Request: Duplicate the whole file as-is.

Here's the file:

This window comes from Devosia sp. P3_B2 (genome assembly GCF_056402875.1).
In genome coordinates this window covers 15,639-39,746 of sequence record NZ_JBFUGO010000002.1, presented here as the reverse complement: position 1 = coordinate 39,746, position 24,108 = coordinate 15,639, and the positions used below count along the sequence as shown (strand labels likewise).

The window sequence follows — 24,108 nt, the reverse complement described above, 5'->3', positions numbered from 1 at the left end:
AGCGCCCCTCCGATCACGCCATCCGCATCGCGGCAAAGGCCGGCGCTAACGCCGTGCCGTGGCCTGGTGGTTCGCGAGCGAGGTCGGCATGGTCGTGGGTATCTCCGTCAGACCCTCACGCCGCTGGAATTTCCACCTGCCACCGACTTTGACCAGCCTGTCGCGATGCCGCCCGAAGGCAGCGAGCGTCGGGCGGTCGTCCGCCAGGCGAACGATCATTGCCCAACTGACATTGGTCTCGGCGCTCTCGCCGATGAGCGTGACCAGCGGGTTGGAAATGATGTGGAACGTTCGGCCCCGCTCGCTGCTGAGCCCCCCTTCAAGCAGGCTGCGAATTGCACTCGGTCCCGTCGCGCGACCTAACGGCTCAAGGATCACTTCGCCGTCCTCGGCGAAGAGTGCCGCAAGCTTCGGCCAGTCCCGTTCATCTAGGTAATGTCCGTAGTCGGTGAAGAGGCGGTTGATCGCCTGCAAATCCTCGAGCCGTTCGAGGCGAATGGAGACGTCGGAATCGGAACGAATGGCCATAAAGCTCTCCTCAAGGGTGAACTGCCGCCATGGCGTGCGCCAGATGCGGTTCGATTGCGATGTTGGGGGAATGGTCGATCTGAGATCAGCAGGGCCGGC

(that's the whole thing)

This window comes from Devosia sp. P3_B2 (genome assembly GCF_056402875.1).
In genome coordinates this window covers 15,639-39,746 of sequence record NZ_JBFUGO010000002.1, presented here as the reverse complement: position 1 = coordinate 39,746, position 24,108 = coordinate 15,639, and the positions used below count along the sequence as shown (strand labels likewise).

The window sequence follows — 24,108 nt, the reverse complement described above, 5'->3', positions numbered from 1 at the left end:
AGCGCCCCTCCGATCACGCCATCCGCATCGCGGCAAAGGCCGGCGCTAACGCCGTGCCGTGGCCTGGTGGTTCGCGAGCGAGGTCGGCATGGTCGTGGGTATCTCCGTCAGACCCTCACGCCGCTGGAATTTCCACCTGCCACCGACTTTGACCAGCCTGTCGCGATGCCGCCCGAAGGCAGCGAGCGTCGGGCGGTCGTCCGCCAGGCGAACGATCATTGCCCAACTGACATTGGTCTCGGCGCTCTCGCCGATGAGCGTGACCAGCGGGTTGGAAATGATGTGGAACGTTCGGCCCCGCTCGCTGCTGAGCCCCCCTTCAAGCAGGCTGCGAATTGCACTCGGTCCCGTCGCGCGACCTAACGGCTCAAGGATCACTTCGCCGTCCTCGGCGAAGAGTGCCGCAAGCTTCGGCCAGTCCCGTTCATCTAGGTAATGTCCGTAGTCGGTGAAGAGGCGGTTGATCGCCTGCAAATCCTCGAGCCGTTCGAGGCGAATGGAGACGTCGGAATCGGAACGAATGGCCATAAAGCTCTCCTCAAGGGTGAACTGCCGCCATGGCGTGCGCCAGATGCGGTTCGATTGCGATGTTGGGGGAATGGTCGATCTGAGATCAGCAGGGCCGGC